Static sites do get hacked and defaced all the time. Static sites are also victims of DDoS attacks and are even brought down by unexpected traffic loads. So as jpaugh mentions, if a static site is an important part of the public face of an organization, it's definitely worth investing some money in web application security and light CDN services, for any size organization.
There are so many things to consider while you are planning for website and especially when it is your business website you always need to pay extra attention on it. However static website tends to have less number of risks than other sites but still it should have followed important security aspect as you have mentioned above. The details given here is only to share additional knowledge about security concerns for different types of sites. I don’t need to add much here because @Arminius and @Steffen have cleared most of doubts. Still let me add my views:
Numbers of websites have had belief that their static sites not require SSL Certificate but now they are considering SSL as an important aspect of their site. First reason is Google’s announcement on ranking boost; another reason is treatment to non-HTTPS sites by browsers.
HTTP Strict transport Security or HSTS is security protocol to protect websites from cookies hijacking and downgrade attack simultaneously indicates web server to allow only secure HTTPS connection on web browser and other agents. This policy add extra layer on HTTPS security and help websites and its users to stay secure.
Attacks like XSS (cross site scripting), code injection not only damage performance of website but also kill reputation by putting intolerable content. Whether it is static or dynamic site, injection of malicious code can put website at trouble. Use of Anti-Malware software and regular Vulnerability Assessment can help websites to prevent such unwanted attacks.
HTTP Public Key Pinning (HPKP) is an effective method to avoid attackers by restricting them to issue fraudulent certificate with malicious intension. HPKP often fallaciously popular as Certificate Pinning, while it is a security mechanism to allow HTTPS websites to protest against attacker to stop issuing fraudulent certificates.
This technique is very popular on pirated movie sites where they forwarding users to false page or download. Sometimes Clickjacking technique can summatively used with Malwartising activity where attackers spread Malware by impersonating advertising something.
Content sniffing is type of capturing or monitoring the content that resides in byte and thereby attacker can assume about the content’s file type. Content sniffing refers to inaccurate metadata that is set to render the file to be deduced in a right manner.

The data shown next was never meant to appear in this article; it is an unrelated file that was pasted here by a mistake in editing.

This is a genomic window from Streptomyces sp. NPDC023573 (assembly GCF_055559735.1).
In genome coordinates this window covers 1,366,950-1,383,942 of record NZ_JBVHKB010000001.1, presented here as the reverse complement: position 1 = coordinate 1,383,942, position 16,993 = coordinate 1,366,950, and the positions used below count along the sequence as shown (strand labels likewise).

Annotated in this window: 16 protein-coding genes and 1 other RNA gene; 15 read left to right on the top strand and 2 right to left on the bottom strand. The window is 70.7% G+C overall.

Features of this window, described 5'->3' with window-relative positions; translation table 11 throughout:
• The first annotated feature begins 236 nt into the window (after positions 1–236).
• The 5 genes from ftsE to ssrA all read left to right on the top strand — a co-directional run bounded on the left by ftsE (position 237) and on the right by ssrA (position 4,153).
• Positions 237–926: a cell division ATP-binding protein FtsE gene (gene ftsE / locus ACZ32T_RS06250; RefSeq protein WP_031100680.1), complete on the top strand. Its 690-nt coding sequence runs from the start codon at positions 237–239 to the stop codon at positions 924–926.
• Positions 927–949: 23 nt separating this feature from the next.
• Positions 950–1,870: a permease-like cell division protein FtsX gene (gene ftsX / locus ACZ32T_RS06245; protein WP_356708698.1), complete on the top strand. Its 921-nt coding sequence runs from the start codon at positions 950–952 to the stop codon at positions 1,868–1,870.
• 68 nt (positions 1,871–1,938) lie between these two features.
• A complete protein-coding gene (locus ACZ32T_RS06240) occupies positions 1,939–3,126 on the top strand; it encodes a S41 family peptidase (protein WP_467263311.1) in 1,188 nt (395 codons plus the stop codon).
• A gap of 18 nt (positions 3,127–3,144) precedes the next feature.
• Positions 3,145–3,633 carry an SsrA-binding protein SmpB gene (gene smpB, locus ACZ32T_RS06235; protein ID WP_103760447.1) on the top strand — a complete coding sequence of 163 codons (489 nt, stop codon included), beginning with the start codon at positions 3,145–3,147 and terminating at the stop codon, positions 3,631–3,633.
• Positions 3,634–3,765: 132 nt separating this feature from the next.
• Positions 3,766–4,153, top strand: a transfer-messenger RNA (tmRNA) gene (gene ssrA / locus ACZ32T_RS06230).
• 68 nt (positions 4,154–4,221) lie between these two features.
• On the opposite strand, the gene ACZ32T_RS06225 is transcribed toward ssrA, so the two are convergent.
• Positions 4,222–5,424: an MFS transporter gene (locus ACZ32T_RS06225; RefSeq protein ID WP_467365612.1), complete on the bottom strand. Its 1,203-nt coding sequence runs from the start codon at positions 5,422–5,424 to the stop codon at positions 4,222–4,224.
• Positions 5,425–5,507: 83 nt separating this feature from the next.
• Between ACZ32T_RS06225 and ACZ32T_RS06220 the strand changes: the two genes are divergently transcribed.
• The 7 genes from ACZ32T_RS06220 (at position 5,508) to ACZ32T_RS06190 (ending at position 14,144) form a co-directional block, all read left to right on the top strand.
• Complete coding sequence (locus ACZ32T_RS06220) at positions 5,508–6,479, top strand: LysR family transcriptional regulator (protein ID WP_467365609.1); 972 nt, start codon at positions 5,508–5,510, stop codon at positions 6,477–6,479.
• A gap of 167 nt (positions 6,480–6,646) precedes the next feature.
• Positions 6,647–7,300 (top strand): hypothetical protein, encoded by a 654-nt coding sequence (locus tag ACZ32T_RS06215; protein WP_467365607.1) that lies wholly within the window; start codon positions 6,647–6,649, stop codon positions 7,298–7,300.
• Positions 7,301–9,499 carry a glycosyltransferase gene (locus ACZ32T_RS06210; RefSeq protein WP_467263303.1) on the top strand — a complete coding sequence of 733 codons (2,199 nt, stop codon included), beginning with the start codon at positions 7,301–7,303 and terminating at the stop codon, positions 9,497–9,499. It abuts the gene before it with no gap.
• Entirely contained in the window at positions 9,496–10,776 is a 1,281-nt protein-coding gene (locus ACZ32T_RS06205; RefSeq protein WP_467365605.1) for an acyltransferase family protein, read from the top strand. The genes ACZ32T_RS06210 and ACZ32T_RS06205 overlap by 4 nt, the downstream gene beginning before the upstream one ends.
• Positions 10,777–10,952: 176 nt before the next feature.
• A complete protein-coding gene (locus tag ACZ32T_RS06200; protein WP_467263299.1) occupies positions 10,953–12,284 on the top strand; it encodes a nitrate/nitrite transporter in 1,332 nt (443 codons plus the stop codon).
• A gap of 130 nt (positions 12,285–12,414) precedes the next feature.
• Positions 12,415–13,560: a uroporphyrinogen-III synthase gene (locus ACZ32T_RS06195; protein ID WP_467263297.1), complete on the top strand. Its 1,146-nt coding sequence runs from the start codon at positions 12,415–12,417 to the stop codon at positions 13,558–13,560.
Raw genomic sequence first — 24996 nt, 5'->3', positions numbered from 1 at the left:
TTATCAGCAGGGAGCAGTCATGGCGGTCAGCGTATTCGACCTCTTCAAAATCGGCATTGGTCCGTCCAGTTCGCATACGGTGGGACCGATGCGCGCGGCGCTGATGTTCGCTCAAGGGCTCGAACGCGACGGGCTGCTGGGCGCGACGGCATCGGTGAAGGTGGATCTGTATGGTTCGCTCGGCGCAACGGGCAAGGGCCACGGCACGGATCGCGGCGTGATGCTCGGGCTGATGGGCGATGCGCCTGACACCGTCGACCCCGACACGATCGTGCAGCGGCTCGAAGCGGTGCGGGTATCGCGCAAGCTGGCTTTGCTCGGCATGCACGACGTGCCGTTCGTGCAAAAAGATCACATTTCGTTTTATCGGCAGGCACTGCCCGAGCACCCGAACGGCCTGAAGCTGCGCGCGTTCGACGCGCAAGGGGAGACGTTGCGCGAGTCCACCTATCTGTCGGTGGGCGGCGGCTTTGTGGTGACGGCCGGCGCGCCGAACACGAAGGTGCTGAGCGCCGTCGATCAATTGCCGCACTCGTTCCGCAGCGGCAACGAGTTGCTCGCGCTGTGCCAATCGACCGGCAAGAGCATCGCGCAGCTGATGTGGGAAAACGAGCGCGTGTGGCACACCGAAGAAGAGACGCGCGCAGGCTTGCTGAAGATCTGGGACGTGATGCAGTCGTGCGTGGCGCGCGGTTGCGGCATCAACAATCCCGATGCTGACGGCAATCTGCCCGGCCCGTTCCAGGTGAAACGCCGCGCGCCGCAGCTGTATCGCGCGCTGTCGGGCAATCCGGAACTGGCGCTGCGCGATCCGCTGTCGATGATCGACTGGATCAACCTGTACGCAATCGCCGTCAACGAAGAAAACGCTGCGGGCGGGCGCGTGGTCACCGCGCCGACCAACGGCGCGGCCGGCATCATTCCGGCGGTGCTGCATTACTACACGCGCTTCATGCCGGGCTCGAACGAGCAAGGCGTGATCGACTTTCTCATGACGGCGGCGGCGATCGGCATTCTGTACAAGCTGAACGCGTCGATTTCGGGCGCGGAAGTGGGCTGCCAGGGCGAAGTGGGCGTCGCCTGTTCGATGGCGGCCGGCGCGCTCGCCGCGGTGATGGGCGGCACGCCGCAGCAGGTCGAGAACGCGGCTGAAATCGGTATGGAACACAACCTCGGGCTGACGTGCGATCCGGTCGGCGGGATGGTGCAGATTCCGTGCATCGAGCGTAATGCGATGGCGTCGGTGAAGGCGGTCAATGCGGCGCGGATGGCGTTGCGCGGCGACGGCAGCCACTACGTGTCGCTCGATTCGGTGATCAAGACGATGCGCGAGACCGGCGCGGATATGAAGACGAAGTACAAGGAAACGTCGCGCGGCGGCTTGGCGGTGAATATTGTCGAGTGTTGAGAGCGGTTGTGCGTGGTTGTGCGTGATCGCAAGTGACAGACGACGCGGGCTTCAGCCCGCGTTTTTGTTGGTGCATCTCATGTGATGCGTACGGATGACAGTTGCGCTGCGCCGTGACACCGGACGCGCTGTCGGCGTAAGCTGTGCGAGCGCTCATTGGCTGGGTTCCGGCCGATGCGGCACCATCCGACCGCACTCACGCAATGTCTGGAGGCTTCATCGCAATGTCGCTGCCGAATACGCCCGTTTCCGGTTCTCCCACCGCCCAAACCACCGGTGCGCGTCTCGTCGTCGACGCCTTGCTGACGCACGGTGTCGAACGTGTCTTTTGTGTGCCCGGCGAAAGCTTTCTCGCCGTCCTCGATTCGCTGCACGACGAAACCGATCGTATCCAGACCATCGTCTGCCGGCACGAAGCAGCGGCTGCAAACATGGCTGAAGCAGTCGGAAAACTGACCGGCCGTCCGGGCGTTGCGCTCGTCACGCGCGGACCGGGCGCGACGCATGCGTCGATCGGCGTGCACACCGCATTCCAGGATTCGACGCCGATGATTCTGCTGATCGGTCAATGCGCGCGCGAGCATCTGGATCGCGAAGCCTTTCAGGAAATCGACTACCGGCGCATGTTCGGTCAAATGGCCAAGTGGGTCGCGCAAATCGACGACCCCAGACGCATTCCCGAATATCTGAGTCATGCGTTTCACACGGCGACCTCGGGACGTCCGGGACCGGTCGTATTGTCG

I don't think cookie hijacking, XSS, or clickjacking are applicable to static websites.
this is just my opinion:
- Strict transport security
- Content sniffing protection
- Certificate Pinning
Why would you need to protect, on a static site, from sniffing if you're not presenting custom nor protected information? I guess the information on a static site is public, so no need to cover this.
- Content security policy
If you're not including any dynamic content, nor external content (static site does not). Then this one is neither required. As there's no possible XSS attack.
- Clickjacking protection
As Steffen Ulrich this one is not required unless you explictly set your site as frameable by others.
So, In conclussion: if you're setting a strictly static web site, you do not need any of those security measures.
In any case if you think you may edit this site in a near future to make it more dynamic, then add every security measure possible.
You may want to support HTTPS on a static site to protect the *integrity* of the site. For example, to prevent "free" WiFi hotspots from inserting advertisements into your web site.
Well @Sjoerd you are right, but this case is not so common. Not many people use "free" WiFi hotspots. And not everyone of those inserts advertisements. In any case you are right, but strictly, he does not require any security measure of those.
"Not many people use "free" WiFi hotspots." I'd like to argur against that; *many* people do that (at least in my country). Think McDonalds hotspots. But you're probably right about the advertisements; can't comment about that.
Well, you're right, i wanted to say that proportionally, there is not much people that browses through free wifi hotspots, so it's suppossed that only once or twice in year, somebody will browse his static webpage from a public wifi point.
HTTPS should be used to ensure the integrity of HTTP connections. Unfortunately, it's not only WiFi hotspots that modify data sent using plaintext protocols: https://duckduckgo.com/?q=isp+inject+ads :(